Top 10 U.S.-listed Chinese stocks by U.S. ownership
Traders are seen working on the New York Stock Exchange’s floor in New York City (USA), December 9, 2021.
Brendan McDermid | Reuters
BEIJING — The U.S.-listed Chinese stocks with the greatest share of American ownership don’t include many of the big names familiar to Wall Street, according to a Morgan Stanley report.
Washington and Beijing have been putting more pressure on Washington to increase their political influence more Chinese companies may need to delist from the U.S.You can also move to Hong Kong.
Morgan Stanley’s Dec. 9 report found that most stocks affected have very low U.S. ownership. Even those that have more American cash don’t contain well-known companies like Alibaba.
This is the full list.
CNBC calculated that the median U.S. holding for top 10 names is 43% according to Morgan Stanley data. These stocks are available for secondary listing in Hong Kong. Average ownership for all 50 top names is 27%.
Alibaba has a 13.1% lower rate than Chinese companies that make electric vehicles. NioAccording to the report, 20.4% is slightly less than it was previously reported.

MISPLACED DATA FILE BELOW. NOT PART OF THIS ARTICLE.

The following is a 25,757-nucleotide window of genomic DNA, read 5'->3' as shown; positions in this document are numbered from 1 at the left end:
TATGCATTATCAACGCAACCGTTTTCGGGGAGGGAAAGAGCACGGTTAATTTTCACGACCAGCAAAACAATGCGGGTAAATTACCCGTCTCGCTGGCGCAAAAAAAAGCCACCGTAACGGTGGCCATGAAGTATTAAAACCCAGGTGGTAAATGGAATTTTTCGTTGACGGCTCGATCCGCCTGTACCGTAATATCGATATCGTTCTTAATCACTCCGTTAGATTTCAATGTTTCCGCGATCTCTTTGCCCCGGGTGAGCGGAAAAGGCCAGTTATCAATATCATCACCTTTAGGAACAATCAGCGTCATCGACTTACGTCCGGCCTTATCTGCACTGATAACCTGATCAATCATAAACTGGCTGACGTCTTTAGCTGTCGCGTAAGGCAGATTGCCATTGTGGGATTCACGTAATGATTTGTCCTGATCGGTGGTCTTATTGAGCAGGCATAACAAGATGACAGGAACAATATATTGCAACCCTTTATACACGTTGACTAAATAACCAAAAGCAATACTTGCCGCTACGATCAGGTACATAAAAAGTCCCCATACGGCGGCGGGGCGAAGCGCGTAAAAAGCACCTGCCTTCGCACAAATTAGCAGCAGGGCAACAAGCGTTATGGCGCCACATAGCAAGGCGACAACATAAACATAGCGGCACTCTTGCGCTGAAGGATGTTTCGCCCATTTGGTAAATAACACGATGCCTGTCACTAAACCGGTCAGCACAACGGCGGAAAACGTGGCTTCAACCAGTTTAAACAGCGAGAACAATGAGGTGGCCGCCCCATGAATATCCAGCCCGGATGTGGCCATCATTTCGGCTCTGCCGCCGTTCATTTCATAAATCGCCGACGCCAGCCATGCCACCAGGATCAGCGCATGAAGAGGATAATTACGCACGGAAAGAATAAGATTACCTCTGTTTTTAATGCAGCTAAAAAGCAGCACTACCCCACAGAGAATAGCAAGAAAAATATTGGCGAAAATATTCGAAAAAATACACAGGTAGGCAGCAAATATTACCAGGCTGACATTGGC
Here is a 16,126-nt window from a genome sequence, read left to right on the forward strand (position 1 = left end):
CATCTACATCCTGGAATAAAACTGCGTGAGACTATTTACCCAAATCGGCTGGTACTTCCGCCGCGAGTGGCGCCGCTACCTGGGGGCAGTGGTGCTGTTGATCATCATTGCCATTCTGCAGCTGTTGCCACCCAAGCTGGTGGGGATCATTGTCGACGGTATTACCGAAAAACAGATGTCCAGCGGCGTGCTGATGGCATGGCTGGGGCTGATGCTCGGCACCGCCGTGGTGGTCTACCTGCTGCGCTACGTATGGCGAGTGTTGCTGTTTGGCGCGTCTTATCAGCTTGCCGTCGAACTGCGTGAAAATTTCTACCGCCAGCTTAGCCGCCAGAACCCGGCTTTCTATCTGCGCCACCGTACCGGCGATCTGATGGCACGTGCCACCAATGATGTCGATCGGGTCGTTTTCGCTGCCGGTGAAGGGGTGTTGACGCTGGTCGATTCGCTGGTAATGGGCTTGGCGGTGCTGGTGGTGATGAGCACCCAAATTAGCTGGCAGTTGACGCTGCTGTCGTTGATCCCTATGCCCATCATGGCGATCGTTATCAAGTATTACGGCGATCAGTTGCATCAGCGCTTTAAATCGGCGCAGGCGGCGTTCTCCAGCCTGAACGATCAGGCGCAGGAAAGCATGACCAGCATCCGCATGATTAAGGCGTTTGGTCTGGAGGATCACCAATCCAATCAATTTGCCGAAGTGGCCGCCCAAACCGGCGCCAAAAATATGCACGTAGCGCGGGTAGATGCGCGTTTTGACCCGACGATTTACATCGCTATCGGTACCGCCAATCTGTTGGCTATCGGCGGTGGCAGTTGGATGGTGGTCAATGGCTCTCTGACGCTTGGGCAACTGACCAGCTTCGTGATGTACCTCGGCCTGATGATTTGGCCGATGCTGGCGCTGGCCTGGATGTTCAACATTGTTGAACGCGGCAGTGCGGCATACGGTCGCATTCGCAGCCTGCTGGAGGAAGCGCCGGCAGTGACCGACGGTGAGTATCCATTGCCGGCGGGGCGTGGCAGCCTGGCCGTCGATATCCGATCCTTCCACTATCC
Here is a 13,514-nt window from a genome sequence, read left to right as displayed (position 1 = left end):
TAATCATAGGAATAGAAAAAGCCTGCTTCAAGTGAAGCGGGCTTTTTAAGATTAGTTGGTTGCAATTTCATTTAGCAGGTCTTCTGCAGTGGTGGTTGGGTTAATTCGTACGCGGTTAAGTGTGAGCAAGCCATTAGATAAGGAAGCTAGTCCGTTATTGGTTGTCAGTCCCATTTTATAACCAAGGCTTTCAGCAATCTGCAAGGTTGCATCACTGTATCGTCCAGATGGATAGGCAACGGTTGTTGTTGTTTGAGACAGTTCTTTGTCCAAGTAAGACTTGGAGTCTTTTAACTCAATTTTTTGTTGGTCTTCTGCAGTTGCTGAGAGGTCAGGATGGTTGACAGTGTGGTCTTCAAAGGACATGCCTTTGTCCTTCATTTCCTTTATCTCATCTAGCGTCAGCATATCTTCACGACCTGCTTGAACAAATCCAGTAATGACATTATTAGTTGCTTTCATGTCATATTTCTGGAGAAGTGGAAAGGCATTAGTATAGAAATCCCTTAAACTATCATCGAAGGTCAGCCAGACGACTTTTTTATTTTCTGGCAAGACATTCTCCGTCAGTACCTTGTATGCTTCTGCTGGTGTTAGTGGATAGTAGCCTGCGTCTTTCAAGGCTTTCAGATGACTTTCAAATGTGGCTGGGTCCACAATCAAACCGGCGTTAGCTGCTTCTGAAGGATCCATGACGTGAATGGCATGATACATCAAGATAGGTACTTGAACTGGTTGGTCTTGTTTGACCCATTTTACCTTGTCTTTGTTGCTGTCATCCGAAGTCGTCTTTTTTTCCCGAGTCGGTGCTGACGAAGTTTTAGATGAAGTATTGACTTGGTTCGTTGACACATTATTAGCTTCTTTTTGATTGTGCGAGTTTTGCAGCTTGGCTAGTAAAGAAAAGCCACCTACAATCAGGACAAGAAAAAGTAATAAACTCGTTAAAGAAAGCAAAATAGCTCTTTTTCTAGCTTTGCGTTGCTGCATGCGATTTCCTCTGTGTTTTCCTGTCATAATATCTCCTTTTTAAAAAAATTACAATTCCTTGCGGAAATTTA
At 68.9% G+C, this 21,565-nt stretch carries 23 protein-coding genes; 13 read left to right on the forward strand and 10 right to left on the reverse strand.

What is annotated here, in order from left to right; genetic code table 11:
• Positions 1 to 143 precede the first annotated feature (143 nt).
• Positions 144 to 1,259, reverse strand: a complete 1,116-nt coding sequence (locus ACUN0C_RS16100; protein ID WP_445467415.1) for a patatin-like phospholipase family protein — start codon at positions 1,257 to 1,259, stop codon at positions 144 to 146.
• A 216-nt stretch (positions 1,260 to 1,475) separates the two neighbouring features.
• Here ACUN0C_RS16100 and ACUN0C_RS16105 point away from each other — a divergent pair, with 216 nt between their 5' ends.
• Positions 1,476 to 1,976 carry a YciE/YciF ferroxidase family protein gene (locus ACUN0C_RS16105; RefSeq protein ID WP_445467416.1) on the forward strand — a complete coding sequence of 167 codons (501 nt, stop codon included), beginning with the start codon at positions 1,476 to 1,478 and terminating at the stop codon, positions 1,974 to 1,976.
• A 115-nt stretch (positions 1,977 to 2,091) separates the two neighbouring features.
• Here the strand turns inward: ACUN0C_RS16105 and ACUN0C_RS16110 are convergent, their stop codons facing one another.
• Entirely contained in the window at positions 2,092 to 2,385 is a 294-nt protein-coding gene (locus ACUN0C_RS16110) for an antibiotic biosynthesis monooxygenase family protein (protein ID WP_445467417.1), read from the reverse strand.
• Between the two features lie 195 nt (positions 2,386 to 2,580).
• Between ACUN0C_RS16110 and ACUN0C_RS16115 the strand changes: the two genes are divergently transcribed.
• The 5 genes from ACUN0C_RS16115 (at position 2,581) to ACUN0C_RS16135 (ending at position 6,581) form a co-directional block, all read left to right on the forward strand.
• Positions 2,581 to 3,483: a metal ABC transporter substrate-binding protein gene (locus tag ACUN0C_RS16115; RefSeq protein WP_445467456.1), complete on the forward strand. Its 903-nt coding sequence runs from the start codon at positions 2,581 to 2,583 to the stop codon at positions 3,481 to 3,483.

In Hong Kong, Chinese companies including Baidu and Trip.com have offered secondary stock in the recent years. Investors can also swap U.S.-listed shares for Hong Kong stocks if they are removed from the market.
According to the Morgan Stanley report, other companies like Nio or video streaming site iQiyi are eligible immediately for launching a Hong Kong listing.
However, the report indicated that Hong Kong will be unable to list more than 40 U.S. listed Chinese stocks in the coming two years because they fail to meet market value, profit or other requirements of the exchange.
The U.S. owns the following stocks that have a market capital greater than $1B and are not eligible for listing in Hong Kong:
Chinese authorities have made it difficult for U.S. companies to list over the last few months. They require additional data security inspections.
Didi, the Chinese ride-hailing app was forced to terminate new user registrations days after its U.S.IPO in June. In a previous month the company said it would delist from the New York Stock ExchangeList in Hong Kong
Morgan Stanley did NOT include Didi in the report.
On the U.S.-side, there is increasing pressure on Chinese stock markets. This was the U.S. Securities and Exchange Commission at the beginning of this month finished the preliminary procedures necessary to begin a delisting process for Chinese stocks that don’t allow a U.S. government audit of three-straight years of financial reports.
Morgan Stanley analysts predict that forced delistings will not occur until at most 2024.
Changes like these will affect non-American investors and institutions more than American ones. The Morgan Stanley analysts estimate that U.S. retail investor only accounts for 13% U.S. trading volume on Chinese stocks.